At school he was teased – his so-called ‘classmates’ (they were not his mates, and none of them had any class) choosing to think he was named after some dodgy Seventies pop star: it didn’t matter that the pop star didn’t launch his career until years after Alvin had been born in unglamorous Swindon, a Wiltshire railway town run out of steam. ‘Stardust, Stardust!’ they called after him in the playground. Since going to college – more to escape his surroundings and peers than to study English Literature – he had preferred people to call him Al, until the Paul Simon song came along. Then it was: ‘don’t call me Al!’
‘Easy-going Al’ most people knew him as, somewhat ironically – for his buttons were easy to press – a gangly, awkward fellow, with one grey eye and one green and a tangled mess of copper curls. He never seemed comfortable in his body, in his clothes, in his life. He ‘didn’t know whether he was coming or going’, said his purple-rinsed gran often.
Easy-going Al finally learned to chill out when he found chicks and rock ‘n’ roll poetry. Ginsberg, Morrison, Rollins opened a new world to him. Suddenly he found he could express himself, in performance poetry, with passion. And suddenly he found some of the female students taking a curious interest in him: a ‘project’ perhaps worth taking on. Easy-going Al was, in fact, able to get on with most folk – but he wasn’t feeling easy-going tonight, and there were some Folk he certainly wasn’t getting on with. Here he was – broken down in the middle of the night on the Mendip Hills, trying to get to Glastonbury before sunrise, so he could celebrate May Day dawn with his new girlfriend, Ellie, at Chalice Well Gardens on the side of the Tor. It had all been going so well until he hit the Roadless Road…
3 AM. Alvin buried his head in his pillow in denial. But the alarm clock continued to scream at him like an angry bird. The bright digits glared at him in the darkness of the mess that was his bedroom. 3 AM, it challenged. Time to rise – if he was to beat the dawn and make it to Glastonbury by sun up. Their separate living arrangement suited them both. He lived on one side of the rural rolling Mendips, his new sweetheart on the other. They made an odd couple, he a city lad, she a country girl; although his strange girlfriend didn’t just seem to be from another country, but from another world altogether.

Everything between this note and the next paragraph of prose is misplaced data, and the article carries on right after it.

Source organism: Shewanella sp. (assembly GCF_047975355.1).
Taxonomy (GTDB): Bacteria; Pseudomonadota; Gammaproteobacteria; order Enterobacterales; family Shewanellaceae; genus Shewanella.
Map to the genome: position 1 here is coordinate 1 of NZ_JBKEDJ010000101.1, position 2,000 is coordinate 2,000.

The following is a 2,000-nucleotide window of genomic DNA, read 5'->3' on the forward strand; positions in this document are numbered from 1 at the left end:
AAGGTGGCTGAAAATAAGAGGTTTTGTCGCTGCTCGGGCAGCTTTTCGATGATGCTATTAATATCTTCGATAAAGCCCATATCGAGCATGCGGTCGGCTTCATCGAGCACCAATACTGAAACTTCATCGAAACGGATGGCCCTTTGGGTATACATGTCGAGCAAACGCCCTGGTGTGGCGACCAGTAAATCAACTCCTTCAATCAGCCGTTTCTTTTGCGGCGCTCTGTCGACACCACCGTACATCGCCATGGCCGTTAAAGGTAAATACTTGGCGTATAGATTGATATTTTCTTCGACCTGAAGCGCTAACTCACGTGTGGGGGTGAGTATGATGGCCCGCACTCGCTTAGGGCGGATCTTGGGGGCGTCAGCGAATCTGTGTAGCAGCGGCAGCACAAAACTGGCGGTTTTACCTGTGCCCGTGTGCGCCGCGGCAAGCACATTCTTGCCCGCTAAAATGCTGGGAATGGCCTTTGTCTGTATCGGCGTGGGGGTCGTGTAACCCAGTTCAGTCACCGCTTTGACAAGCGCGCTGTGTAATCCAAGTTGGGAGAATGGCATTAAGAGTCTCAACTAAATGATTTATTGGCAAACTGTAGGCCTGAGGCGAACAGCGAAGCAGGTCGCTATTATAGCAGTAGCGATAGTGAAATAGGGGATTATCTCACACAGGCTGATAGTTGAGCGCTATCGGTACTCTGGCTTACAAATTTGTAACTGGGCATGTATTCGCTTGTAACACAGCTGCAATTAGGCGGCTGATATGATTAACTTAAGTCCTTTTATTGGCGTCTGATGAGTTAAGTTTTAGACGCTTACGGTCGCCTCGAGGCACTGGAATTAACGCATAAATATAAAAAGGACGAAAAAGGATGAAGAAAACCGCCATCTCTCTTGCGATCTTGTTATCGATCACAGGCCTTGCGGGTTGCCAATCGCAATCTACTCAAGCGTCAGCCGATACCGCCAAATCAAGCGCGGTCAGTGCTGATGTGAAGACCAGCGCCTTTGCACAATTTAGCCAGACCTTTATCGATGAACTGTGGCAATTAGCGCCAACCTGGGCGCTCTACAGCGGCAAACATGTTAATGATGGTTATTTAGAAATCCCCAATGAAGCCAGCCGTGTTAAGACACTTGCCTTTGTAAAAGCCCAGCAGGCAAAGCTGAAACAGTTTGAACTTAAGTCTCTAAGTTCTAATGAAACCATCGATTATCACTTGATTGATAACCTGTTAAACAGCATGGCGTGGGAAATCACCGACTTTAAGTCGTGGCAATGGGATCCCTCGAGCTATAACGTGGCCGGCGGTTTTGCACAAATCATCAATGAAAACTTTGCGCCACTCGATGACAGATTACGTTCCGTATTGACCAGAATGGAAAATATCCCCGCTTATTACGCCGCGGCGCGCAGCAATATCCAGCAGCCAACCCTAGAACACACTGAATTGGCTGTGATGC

From the moment he beheld Eleanor Fay-Green at a Medieval Fayre down in Twinkle Town, as he mockingly called the New Age Mecca, he was spellbound. She was tall, Pre-Raphaelite-haired, skin smooth and pale as though she bathed in moon-light, dressed in flowing velvets of red, and purple and black. The secret dream of his desires brought to life, a vision which made him tremble before her, stare, talk too fast, too intensely, as though he could win her with words alone. He had always been a good talker, a bit of poet to boot. Some people said he had the ‘gift’, whatever that was. Some said he mis-used it, with his acidic verse, the cynicism he wore on his shoulder. Sometimes it seemed to be a curse: being a poet was not an easy path to walk in the Twenty First Century he found himself in, one he was still trying to get to grips with from the moment he woke up on New Year’s Day 2000 with the hangover of the millennium. Poetry didn’t pay the beer-tab. His job, at the BookCave, did that. And gave him access to unlimited reading material and time. During the quieter hours he would read, even scribble if the muse took him. Yet his poems had taken on a new life, a new reality the moment she had walked into his life. Suddenly he was writing from the heart.
He couldn’t believe his luck when Ellie, as he started to call her, had shown an interest in him. Nor could his friends. They were used to his failed attempts at relationships. It was either the wrong woman or the wrong time for him, but now everything seemed right. For the first time in his 33 years Alvin was certain. He had met the woman he wanted to spend the rest of his life with. The woman he wanted to marry. And that May Day dawn they were to leap the Bel-fires together and be wed for a year and a day. So Alvin had better get up, though his body protested, if he was to make ‘the church’ on time: the enchanting gardens of Chalice Well, where the sacred red spring flowed from the faerie hill… And so, groaning, he hauled himself to the bathroom like some still evolving biped. Evolution had to get a move on. He had a bike to ride.